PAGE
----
Plans for a major refurbishment of the Pattullo Bridge in British Columbia have been dropped in favour of expedited construction of its replacement. The council of the lcoal city of New Westminster has expressed support for transport operator TransLink's decision to revise Pattullo Bridge rehabilitation plans in order to minimise disruption. Translink will now focus only on essential deck repairs and keeping the bridge operational until a replacement is complete. "While there will still be disruption as rehab work is carried out, having this last for five months as opposed to a year and half is a much better situation for both New Westminster and Surrey residents and businesses," said New Westminster mayor Jonathan Coté. "It's critical that the Pattullo Bridge remain operational but given the focus on a replacement, we shouldn't be spending a lot of money and time on something that will only be dismantled in the near future." Pattullo Bridge was built in 1937 and is one of the oldest crossings in Metro Vancouver. A new four-lane Pattullo Bridge financed through tolling has been included in the 10-year transportation plan.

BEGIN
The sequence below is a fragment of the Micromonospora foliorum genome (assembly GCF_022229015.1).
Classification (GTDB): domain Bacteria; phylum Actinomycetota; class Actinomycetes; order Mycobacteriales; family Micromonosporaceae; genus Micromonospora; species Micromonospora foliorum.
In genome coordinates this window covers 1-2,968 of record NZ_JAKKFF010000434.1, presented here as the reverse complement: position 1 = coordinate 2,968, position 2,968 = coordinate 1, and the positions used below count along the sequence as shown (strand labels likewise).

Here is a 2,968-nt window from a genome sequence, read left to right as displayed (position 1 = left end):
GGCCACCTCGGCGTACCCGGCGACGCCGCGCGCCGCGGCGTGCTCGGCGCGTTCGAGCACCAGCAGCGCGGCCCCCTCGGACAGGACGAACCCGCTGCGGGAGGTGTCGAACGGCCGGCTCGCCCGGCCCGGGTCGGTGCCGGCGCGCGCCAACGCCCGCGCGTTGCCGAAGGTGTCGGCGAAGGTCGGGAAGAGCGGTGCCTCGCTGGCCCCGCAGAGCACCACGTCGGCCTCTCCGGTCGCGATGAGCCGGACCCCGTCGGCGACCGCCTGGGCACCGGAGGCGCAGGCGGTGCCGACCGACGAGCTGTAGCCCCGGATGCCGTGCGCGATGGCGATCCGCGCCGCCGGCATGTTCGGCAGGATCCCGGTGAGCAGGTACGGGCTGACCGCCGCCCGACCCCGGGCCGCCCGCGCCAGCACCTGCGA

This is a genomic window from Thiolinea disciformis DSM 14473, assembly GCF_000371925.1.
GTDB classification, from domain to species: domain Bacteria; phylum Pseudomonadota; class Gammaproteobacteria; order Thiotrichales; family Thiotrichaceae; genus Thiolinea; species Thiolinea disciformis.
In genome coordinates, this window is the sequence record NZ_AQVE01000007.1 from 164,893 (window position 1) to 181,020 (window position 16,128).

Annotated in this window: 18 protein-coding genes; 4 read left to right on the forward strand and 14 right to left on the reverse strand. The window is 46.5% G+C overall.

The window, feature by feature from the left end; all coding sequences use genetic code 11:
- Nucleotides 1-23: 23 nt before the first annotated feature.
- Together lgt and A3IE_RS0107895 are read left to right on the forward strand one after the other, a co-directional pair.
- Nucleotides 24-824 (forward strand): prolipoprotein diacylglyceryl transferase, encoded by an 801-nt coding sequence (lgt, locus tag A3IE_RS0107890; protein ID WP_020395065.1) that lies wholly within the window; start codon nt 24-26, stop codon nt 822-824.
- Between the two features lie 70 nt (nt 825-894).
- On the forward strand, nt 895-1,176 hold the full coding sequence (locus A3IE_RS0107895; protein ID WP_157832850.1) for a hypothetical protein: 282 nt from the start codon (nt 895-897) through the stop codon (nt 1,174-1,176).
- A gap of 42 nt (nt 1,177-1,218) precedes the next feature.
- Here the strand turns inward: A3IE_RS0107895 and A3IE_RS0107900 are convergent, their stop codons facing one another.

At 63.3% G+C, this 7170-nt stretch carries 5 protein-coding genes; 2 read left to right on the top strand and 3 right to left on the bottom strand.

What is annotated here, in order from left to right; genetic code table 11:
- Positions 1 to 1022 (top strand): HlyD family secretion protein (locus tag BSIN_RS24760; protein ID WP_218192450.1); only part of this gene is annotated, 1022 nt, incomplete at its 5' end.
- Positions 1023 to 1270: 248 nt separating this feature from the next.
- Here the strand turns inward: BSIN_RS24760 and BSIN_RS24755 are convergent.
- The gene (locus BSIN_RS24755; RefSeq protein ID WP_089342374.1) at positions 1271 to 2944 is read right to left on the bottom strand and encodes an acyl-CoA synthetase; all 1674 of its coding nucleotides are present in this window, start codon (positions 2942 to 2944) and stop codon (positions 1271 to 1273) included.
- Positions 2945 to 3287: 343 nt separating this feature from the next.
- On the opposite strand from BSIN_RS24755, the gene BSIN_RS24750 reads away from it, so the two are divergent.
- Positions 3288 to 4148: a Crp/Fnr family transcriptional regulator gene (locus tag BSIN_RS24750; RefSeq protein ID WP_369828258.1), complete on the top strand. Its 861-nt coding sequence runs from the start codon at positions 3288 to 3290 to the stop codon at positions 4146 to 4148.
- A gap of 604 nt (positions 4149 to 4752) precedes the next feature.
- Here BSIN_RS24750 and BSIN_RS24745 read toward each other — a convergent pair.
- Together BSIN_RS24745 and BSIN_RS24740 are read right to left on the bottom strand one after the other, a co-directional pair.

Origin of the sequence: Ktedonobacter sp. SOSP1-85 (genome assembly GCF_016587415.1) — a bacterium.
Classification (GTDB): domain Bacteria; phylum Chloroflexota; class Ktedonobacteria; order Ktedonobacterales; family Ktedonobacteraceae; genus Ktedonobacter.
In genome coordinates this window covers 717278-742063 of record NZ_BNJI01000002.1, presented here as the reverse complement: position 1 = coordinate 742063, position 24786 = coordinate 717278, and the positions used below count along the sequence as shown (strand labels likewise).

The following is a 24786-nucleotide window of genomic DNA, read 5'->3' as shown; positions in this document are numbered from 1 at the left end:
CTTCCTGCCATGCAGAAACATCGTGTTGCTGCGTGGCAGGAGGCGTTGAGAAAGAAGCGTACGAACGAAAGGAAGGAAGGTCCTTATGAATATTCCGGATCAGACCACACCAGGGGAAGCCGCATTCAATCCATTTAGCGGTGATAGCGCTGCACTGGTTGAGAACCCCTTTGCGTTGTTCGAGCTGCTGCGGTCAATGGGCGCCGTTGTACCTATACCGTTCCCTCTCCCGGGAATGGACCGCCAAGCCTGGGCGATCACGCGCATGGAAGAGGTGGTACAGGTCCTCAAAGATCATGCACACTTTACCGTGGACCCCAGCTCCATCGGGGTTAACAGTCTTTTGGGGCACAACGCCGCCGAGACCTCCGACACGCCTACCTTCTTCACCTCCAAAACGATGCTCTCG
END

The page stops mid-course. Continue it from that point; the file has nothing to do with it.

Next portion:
New South Wales tenders bridge and road scheme

The Australian state of New South Wales has opened the tender process for a US$72.8 million road widening scheme that includes a new bridge at Kooragang Island. Tenders have now been invited from prequalified contractors for construction of the duplication of Tourle Street and Cormorant Road. Preliminary works began last week to ensure the successful tenderer is able to start work as soon as possible. The contractor will be responsible for duplicating 3.8km of road and providing a new two-lane bridge on the western side of the existing bridge.

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Fine Tuned Structures recently completed the design of new apartment building in downtown Charleston, South Carolina